Eurelectric believes the best way to move towards a low carbon mix is through efficiently working competitive markets for sales of electricity and sales of carbon emission credits. "The purpose of emissions trading is to send a carbon price signal that will encourage take-up of new low-carbon technologies," points out Eurelectric. If the mechanism works correctly it will incentivise the deployment of renewable energy sources, it says. "It is vital that current efforts to drive forward the internal energy market are not negated by ring-fencing up to 35% of the EU electricity market via non-market renewables support schemes," it stresses, with reference to the share of electricity that renewables will have to provide to meet the overall EU target for 20% renewable energy by 2020.
In Spain, the government and the renewables lobby, with utility Iberdrola, hail the EU's green package as little short of a national victory. "The Spanish government, together with the governments of Germany, Estonia, Slovenia and Latvia, led the defence for the [renewables generation] price support mechanisms, the most effective model for developing clean power in Europe," says José María Velez of national renewables association Asociación de Productores de Energías Renovables. With those mechanisms secured, so too is long term investor confidence, says wind group Asociación Empresarial Eólica. The ability to trade green credits abroad, once national targets are met, is also widely greeted as an extra incentive for the industry to keep pushing installed costs down in order to compete.
Under the Commission's renewables target allocation, Spain must meet 20% of total energy consumption through renewables by 2020, compared to 8.5% now. The figure translates to a 42% renewables penetration within the electricity mix -- up from today's 23%. By government estimates, that will require 35-40 GW of wind, compared to just over 15 GW now. "The objective is ambitious but in line with government priorities," says Prime Minister José Luis Rodriguez Zapatero. State energy secretary Ignasi Nieto has already penned in a 29 GW national wind target for 2016 (Windpower Monthly, December 2007). But he had expected the 35-40 GW range to be reached "hopefully before 2030."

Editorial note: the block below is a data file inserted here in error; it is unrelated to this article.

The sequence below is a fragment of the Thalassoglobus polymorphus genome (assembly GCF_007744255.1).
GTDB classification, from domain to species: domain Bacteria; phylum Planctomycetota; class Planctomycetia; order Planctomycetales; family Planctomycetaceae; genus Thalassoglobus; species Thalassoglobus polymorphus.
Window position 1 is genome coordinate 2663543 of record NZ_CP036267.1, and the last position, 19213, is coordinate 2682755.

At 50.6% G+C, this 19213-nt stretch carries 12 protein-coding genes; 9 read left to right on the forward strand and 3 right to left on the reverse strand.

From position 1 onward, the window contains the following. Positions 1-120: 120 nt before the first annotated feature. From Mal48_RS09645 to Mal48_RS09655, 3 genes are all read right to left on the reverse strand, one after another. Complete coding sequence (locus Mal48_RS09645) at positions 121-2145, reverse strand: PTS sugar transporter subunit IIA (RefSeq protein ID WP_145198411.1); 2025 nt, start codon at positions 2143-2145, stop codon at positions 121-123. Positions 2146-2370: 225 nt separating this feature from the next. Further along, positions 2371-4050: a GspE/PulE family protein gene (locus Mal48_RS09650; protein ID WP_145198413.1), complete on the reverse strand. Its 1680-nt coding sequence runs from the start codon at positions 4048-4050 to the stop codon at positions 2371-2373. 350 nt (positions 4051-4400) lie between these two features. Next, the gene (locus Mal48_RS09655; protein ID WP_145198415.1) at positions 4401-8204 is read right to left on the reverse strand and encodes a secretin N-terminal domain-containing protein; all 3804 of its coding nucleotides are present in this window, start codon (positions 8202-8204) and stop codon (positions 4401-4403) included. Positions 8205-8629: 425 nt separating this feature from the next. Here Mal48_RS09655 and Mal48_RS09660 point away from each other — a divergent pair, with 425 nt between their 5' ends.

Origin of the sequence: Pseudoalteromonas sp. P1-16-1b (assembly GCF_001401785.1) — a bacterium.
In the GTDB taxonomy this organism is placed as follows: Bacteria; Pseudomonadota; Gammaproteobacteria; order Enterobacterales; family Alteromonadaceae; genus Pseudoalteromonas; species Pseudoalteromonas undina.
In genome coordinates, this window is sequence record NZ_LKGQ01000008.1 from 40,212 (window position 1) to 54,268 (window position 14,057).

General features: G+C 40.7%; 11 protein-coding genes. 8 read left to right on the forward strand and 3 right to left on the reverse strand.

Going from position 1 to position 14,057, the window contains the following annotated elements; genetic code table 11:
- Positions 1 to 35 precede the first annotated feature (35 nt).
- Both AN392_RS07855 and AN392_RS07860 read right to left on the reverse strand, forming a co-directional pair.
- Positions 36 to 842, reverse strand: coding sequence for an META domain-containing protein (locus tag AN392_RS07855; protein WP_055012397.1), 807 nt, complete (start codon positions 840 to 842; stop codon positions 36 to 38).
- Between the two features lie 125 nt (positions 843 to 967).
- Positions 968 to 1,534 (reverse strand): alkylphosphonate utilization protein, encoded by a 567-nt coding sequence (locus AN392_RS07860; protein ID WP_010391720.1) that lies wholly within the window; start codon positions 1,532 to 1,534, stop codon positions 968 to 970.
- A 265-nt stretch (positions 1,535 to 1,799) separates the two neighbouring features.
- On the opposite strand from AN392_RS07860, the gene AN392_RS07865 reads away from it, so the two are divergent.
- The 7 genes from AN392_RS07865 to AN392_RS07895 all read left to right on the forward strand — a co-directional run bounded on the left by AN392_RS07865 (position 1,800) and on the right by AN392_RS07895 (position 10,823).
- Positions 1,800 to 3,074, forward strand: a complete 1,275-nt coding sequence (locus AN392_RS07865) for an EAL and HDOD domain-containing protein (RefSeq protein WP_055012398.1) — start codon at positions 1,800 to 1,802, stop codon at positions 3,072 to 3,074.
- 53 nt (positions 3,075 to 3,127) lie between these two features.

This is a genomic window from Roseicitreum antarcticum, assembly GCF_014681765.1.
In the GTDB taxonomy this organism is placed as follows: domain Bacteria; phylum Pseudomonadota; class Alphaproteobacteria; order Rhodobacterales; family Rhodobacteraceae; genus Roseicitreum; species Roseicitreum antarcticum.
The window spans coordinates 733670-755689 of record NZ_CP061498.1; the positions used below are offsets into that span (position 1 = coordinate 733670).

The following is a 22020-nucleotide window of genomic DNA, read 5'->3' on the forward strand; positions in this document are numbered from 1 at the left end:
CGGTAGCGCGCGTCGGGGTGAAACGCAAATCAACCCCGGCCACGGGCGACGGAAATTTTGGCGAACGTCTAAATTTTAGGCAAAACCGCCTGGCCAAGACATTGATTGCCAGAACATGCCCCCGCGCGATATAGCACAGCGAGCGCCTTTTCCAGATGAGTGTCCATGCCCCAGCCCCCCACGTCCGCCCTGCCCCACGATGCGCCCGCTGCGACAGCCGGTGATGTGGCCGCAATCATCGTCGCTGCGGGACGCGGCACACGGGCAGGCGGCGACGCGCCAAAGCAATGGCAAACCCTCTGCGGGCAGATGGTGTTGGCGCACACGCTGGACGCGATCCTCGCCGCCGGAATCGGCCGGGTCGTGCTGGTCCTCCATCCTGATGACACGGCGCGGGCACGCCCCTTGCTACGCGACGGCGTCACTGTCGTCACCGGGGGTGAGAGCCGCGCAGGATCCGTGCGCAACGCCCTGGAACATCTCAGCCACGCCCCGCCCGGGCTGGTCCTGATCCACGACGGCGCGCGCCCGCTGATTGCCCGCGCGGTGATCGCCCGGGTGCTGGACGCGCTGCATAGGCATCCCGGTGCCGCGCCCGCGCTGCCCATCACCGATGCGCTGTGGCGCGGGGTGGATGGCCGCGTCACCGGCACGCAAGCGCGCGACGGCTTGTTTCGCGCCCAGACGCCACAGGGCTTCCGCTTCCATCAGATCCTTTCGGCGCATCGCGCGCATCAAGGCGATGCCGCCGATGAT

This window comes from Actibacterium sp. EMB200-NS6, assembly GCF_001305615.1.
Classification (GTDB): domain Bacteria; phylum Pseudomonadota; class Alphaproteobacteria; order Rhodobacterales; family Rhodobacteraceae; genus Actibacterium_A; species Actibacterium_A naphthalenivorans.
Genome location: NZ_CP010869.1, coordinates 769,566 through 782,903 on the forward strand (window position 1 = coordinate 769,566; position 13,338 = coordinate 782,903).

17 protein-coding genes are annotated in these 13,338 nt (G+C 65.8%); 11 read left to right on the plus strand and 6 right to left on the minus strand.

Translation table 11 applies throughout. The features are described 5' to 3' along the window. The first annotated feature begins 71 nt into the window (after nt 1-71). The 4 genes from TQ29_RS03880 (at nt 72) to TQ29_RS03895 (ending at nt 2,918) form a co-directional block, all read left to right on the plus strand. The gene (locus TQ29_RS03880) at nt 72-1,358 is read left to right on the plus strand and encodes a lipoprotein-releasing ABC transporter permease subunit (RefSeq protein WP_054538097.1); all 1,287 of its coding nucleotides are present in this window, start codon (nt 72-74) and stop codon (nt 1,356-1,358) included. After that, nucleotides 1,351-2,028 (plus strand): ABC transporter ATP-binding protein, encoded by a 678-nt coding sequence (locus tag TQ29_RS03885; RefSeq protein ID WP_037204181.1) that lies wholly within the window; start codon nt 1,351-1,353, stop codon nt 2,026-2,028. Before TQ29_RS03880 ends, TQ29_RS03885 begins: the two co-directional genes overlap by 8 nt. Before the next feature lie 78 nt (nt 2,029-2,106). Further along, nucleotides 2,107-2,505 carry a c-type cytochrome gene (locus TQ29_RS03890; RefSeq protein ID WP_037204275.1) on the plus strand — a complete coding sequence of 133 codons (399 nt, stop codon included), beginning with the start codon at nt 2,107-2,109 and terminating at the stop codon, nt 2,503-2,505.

France and Denmark
In France, trade association Renewable Energy Syndicate (SER) welcomes the directive, noting that it "leaves member states able to determine their national support systems at the same time as establishing intermediary stages by which to monitor progress." SER is also pleased that the directive makes clear the importance of "simplifying administrative procedures and grid connection and of reinforcing the grid, which is indispensable for the development of the renewables sector."
The Danish wind industry's trade association is even more enthusiastic. Denmark's 30% target for the share of energy consumption to be met from renewable sources presents a growth potential that other industries can only dream about, states the association. "For many countries, the EU's plan will lead to a radical restructuring of their energy supply. Wind energy can deliver a very significant share of the technology to a much greener Europe," says association director Bjarne Lundager Jensen. "It is a unique chance for the Danish industry to exploit its full potential within renewable energy technology." The Commission's proposal for 30% should in no way be seen as a burden, he says.
"This is a big day for the EU and a very brave proposal from the Commission. A political process starts here and we will probably see a number of countries attempt to run from their responsibilities. We hope the Danish government will don the green leader vest and lead the many EU countries by good example," adds Lundager Jensen.
Denmark's national industry confederation, however, does not fully share the enthusiasm of one of its largest member sectors and main earners of foreign currency. It is "old fashioned and short sighted to make the massive development of renewable energy dependent on national support systems," says Dansk Industri, referring to the Commission's decision not to enforce pan-European trade of green energy certificates. The organisation fears that wind turbines will be built in countries offering the largest subsidies rather than where the resource is best.
From the Danish wind energy association, which represents turbine owners in the private sector, Asbjørn Bjerre believes that green certificate trade can be beneficial in the long term, but it is unlikely to become a tool in the next few years. Denmark, with its many years experience in wind power, "gives us the opportunity to set big goals and show the world that a high level of renewable energy development is both technically possible and economically advantageous." He adds that it will cost more not to do it, echoing the words of Commission president Manuel Baroso when he presented the climate change package (page 27).